book review

Clinical trials books

Guidebook for Drug Regulatory Submissions
Sandy Weinberg, Wiley, 2009. 379 pages
Reviewed By


I f you thought writing a research grant was tedious, try writing an IND or an NDA sometime. If you're one those lucky bastards who doesn't know what an NDA is, you'd probably think the guidance here about how to deal with the FDA would be unimaginably boring, and you'd be right. Much of the book consists of big slabs of unreadable 21 CFR regs and parts of FDA "Guidance" documents, cut and pasted from government web pages. But some parts of the book were actually written by the author, and these contain well-written insights and useful advice on what to do and, just as importantly, what not to do.

One recent change is that the FDA has moved closer to all-electronic submission. Since these forms can be up to 100 GB in size, the FDA is moving slower than the NIH, which stopped people from sending packages to them (even those not making any ticking sound) shortly after 9/11.

Billions of dollars are spent each year filling out these forms. So it's critical for your company's bottom line as well as its reputation to develop in-house expertise in dealing with the FDA and its European equivalent, the EMA. This book is mostly US-centric, but other markets are described in a brief chapter. The biggest section is on NDAs. Physician-initiated INDs are not covered.

Although there's a perception that the FDA is in bed with industry, nothing could be farther from the truth. Their primary concern is following the regs. Using the wrong type of binder, for example, can cause the FDA to delay approval of a new lifesaving drug by months or years. Weinberg says the preferential treatment given to academics by the FDA has been a significant factor in killing off biomedical research programs in industry. In Europe, unlike the USA, the patent clock is frozen during the review process, which means American pharmaceutical companies face much tougher challenges staying afloat.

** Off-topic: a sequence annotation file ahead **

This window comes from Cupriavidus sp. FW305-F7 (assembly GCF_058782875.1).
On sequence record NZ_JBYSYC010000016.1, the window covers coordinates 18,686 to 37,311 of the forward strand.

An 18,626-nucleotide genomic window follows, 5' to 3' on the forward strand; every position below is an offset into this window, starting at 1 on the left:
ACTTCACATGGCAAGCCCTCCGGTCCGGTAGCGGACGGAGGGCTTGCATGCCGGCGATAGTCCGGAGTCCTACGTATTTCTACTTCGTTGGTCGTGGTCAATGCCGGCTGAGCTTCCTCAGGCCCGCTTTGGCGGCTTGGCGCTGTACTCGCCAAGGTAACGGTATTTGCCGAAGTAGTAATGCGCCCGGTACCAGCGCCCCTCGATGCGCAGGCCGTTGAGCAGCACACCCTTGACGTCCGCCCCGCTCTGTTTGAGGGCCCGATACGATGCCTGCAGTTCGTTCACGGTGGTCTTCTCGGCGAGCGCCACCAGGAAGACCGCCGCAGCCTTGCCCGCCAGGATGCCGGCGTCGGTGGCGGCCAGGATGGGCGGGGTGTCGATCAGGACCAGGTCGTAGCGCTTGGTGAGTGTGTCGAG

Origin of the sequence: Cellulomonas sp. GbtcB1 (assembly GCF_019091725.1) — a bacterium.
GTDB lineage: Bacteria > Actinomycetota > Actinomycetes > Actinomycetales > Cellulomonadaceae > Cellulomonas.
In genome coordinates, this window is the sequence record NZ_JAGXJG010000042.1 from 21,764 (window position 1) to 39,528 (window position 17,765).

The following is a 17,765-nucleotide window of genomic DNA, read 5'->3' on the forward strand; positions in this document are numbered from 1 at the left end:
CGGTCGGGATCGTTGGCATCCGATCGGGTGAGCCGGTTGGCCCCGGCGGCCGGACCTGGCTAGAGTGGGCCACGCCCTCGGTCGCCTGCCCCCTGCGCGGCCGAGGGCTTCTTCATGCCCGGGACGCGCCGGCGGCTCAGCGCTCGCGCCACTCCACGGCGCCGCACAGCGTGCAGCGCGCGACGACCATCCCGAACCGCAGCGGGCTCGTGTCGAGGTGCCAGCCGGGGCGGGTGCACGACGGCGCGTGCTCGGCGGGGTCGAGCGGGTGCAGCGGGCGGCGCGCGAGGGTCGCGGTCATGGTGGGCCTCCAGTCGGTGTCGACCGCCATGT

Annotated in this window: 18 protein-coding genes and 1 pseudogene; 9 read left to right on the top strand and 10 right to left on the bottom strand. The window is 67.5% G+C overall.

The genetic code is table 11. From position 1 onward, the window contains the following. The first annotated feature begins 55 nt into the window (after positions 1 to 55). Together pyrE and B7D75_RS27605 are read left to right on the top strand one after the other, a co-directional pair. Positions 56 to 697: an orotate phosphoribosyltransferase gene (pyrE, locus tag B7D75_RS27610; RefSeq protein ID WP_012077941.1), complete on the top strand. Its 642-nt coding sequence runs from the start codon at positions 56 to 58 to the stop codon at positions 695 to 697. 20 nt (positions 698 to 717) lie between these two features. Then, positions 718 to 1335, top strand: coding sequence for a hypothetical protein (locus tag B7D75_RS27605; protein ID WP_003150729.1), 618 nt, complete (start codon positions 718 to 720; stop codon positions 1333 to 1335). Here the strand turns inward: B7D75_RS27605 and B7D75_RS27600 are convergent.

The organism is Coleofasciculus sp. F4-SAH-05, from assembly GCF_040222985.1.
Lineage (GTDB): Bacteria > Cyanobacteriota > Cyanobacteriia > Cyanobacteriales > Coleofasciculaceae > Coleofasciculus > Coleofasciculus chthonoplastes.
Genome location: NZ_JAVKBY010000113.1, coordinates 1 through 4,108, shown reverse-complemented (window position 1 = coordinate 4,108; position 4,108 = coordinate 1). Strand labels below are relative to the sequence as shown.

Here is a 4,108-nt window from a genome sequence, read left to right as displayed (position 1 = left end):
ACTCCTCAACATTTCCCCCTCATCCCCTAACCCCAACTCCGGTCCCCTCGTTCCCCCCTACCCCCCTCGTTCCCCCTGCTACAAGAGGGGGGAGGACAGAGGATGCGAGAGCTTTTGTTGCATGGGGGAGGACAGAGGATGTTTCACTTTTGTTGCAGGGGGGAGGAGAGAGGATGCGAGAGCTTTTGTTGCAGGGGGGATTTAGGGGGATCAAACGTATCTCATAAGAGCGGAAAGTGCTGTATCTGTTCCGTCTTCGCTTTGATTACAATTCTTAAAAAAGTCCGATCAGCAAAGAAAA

If you, like someone I know very well, find yourself working for a company whose management thinks they know everything there is to know about the process of getting a drug approved, yet somehow manages to fail at it repeatedly, this book can help you find a new job when they turn their skill and intelligence to something they have more experience in, like doing Chapter 11s. That only requires a B9F, which is a lot easier to fill out. Heck, I could even send you one.

oct 20, 2012

Design and Analysis of Clinical Trials: Concepts and Methodologies, 3e
S.C. Chow and J.P. Liu, Wiley, 2014, 870 pages
Reviewed By


T his one is also a little verbose and repetitive, but that's because the authors give so many detailed examples of clinical trials and what was good and bad about their design. This book isn't for a casual reader. It's for somebody who's involved in a clinical trial and needs lots of hand-holding. Millions of dollars and hundreds of lives are at stake, so you can't afford to make a mistake. There are many huge tables and lots of statistical equations. It's up to date and accurate as far as design of trials goes, but the chapters on biostatistics are way too abstract for the intended audience. There's also a good overview of the principles of traditional Chinese medicine.

mar 07, 2016

Principles and Practice of Clinical Trial Medicine
R. Chin and B. Lee, Academic Press, 2008, 547 pages